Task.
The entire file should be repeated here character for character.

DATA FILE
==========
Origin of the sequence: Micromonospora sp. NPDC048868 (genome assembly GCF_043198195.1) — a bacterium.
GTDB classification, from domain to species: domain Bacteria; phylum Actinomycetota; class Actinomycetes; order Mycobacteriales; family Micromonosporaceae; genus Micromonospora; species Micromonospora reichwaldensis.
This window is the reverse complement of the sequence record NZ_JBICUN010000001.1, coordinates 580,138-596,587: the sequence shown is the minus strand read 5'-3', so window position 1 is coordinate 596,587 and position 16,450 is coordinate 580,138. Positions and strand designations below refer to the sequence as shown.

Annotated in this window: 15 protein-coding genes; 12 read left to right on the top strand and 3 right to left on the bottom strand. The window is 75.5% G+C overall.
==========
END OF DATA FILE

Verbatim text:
Origin of the sequence: Micromonospora sp. NPDC048868 (genome assembly GCF_043198195.1) — a bacterium.
GTDB classification, from domain to species: domain Bacteria; phylum Actinomycetota; class Actinomycetes; order Mycobacteriales; family Micromonosporaceae; genus Micromonospora; species Micromonospora reichwaldensis.
This window is the reverse complement of the sequence record NZ_JBICUN010000001.1, coordinates 580,138-596,587: the sequence shown is the minus strand read 5'-3', so window position 1 is coordinate 596,587 and position 16,450 is coordinate 580,138. Positions and strand designations below refer to the sequence as shown.

Annotated in this window: 15 protein-coding genes; 12 read left to right on the top strand and 3 right to left on the bottom strand. The window is 75.5% G+C overall.